Back in 2012, Jenna Fischer from the US version of The Office was instrumental in getting a film made called The Giant Mechanical Man.  The title makes it sound like it's something you'd find spoofed on Mystery Science Theatre 3000, but actually it turns out the movie is nothing to do with robots or science fiction at all, but is rather a low-key romantic "dramady".   I was drawn to the project by the presence of Jenna Fischer, who produced the film and stars in it, and is married to the director, Lee Kirk.

Jenna Fischer plays Janice, who is basically her character Pam from The Office, if she had never met or married Jim.   She’s stuck in a dead-end job (at a Temp Agency) and is directionless, having never quite figured out what it really means to be an adult.  When she is fired from her job, she becomes more confused than ever, and finds herself confiding in a short monologue to a silent street artist that she encounters in town (and had previously seen on TV):  the eponymous Giant Mechanical Man.

In reality, this man’s name is Tim (played by Chris Messina, from The Newsroom) , and he is finding life just as challenging as Janice.  He’s just had his girlfriend walk out of him, partly because he’s dedicated to painting himself silver, walking on stilts, and standing around letting people stare at him in the city in order to highlight to them how alienating modern life is.

By coincidence, Tim and Janice both get fairly tedious jobs at the local zoo (the Detroit Zoo, where a lot of the movie was filmed) where they meet and strike up a friendship.  Janice doesn’t realize who Tim is, but Tim does recognize Janice from their previous encounter, and sees in her a kindred spirit.  The movie moves forward with some fairly familiar “falling in love” story beats, but played in a way that feels genuine and heartfelt.

Indeed that is the strength of the film:  its willingness to play both its drama and its comedy without showiness or fanfare, while remaining emotionally honest.  Tim and Janice aren’t exactly breaking new cinematic ground as characters, but at the same time they remain as unique as any two people would be in real life.  We walk with them  through times of laughter and times of heaviness, at a pace that doesn’t push you too hard into the next set piece, all while coming to love and care about what happens to them, just like we would with real friends.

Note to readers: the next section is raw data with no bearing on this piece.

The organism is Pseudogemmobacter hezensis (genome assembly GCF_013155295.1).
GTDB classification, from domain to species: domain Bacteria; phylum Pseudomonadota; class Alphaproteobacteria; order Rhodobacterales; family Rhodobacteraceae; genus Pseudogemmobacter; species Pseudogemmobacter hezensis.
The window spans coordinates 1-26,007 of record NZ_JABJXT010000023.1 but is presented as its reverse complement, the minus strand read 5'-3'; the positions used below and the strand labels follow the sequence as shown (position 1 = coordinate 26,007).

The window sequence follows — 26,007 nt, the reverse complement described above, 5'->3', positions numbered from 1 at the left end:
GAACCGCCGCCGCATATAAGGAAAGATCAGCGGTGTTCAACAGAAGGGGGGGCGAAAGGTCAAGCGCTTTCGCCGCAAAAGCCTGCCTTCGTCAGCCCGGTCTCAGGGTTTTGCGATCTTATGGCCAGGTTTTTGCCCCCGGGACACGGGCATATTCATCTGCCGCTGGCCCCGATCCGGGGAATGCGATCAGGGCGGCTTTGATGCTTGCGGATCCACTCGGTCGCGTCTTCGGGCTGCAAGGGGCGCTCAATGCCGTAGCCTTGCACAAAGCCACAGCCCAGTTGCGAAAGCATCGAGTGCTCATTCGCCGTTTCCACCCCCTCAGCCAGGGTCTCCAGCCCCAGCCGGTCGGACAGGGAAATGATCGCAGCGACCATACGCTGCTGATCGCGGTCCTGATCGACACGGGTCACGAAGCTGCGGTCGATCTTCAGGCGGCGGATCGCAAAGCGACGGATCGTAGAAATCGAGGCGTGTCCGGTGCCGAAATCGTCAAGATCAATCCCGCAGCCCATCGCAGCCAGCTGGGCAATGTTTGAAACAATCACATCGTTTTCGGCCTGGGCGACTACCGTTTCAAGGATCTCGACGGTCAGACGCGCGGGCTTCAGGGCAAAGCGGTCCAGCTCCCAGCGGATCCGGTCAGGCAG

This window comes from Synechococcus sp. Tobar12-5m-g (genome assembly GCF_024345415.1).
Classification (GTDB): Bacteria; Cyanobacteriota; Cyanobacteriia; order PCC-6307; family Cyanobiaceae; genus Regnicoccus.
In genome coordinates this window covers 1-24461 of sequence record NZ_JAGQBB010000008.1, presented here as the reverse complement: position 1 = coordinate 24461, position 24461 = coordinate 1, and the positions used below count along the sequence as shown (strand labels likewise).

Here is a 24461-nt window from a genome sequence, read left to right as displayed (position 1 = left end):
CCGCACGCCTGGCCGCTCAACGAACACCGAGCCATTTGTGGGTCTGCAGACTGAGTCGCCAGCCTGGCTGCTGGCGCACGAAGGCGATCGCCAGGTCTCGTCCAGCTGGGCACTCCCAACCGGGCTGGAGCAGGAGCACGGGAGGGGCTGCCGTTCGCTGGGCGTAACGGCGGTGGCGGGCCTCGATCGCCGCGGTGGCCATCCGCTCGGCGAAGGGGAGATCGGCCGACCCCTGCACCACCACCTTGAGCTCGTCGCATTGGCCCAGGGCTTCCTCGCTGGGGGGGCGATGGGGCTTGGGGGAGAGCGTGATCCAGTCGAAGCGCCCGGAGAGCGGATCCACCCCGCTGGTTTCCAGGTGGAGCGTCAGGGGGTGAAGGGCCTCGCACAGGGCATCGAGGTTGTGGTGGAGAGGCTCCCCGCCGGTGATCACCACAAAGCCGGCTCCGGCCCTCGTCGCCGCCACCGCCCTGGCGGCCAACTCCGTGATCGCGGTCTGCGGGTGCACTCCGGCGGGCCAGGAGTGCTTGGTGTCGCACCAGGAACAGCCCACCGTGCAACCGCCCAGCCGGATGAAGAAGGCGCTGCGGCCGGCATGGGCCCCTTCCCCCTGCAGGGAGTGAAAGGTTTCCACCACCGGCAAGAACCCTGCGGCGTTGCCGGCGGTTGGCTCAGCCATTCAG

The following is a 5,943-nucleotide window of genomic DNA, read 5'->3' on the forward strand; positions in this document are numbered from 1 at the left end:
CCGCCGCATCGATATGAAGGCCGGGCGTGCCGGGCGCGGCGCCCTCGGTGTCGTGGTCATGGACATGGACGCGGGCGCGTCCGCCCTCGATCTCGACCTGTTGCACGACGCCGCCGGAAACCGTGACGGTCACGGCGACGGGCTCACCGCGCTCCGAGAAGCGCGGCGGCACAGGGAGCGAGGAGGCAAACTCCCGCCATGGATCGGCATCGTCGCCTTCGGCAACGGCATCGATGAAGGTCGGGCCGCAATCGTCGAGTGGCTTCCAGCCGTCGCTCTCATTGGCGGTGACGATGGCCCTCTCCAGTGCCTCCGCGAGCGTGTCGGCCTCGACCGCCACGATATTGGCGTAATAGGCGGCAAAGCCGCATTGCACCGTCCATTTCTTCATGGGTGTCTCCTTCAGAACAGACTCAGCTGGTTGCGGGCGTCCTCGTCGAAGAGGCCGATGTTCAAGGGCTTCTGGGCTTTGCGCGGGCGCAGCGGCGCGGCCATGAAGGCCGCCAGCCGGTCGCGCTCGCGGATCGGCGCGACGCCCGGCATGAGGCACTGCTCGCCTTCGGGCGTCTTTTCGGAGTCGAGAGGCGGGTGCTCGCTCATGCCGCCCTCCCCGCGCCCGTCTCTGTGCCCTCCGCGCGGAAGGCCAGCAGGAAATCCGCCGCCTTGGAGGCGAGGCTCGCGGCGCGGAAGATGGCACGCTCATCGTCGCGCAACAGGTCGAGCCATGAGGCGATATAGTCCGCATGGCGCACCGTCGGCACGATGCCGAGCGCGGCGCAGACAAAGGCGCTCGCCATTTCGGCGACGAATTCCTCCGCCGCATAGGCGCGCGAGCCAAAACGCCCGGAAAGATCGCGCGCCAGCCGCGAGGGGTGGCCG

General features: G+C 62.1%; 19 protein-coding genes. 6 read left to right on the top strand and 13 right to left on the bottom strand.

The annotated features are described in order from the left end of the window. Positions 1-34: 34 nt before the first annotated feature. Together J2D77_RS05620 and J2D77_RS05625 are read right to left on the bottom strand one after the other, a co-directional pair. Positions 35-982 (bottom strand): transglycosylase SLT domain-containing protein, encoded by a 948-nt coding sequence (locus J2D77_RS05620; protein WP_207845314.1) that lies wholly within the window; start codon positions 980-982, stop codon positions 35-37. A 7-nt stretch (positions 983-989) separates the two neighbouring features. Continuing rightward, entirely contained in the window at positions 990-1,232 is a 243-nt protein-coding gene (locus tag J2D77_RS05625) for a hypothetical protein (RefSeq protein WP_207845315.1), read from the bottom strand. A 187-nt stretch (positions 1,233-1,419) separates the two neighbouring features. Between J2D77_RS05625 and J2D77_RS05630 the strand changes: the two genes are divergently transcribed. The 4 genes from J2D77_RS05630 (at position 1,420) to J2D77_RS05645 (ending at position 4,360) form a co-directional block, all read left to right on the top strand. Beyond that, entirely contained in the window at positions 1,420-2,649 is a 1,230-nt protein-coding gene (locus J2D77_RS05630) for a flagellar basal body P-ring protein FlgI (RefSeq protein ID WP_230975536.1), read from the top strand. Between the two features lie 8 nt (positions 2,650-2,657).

Adding a dose of lunacy into all this believability is Topher Grace playing Doug, a self-obsessed motivational speaker who takes a shine for Janice, and is convinced that she feels the same (as any woman would, he assumes).  He fulfills the traditional “rival” role that we expect in a romantic comedy, but most of screen-time is devoted to him not being a complication for Tim, but rather for Janice herself, who doesn’t know how to cope with his attentions.

There’s some interesting thematic ideas about communication running through the film:  Doug teaches people how to talk to people, but he’s actually terrible at it himself.  Janice must learn how to articulate herself to the world around her: to Doug to express her disinterest, to her sister who is convinced that Doug is the guy for her, to her boss to show that she’s actually worth more than her current job demonstrates, and ultimately to Tim himself.  And of course, Tim aspires to reflect a deep truth that he sees about the world, without using words at all.

This thematic depth, the honest performances and the gentle direction make The Giant Mechanical Man a satisfying way to spend the evening.  It's not the kind of project that we want every movie to be (I enjoy superheros and actions films as much as anyone), but its nice we live in a world of such rich variety of content and viewing platforms that there’s room for stuff like this.

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Published by Ben Mcclure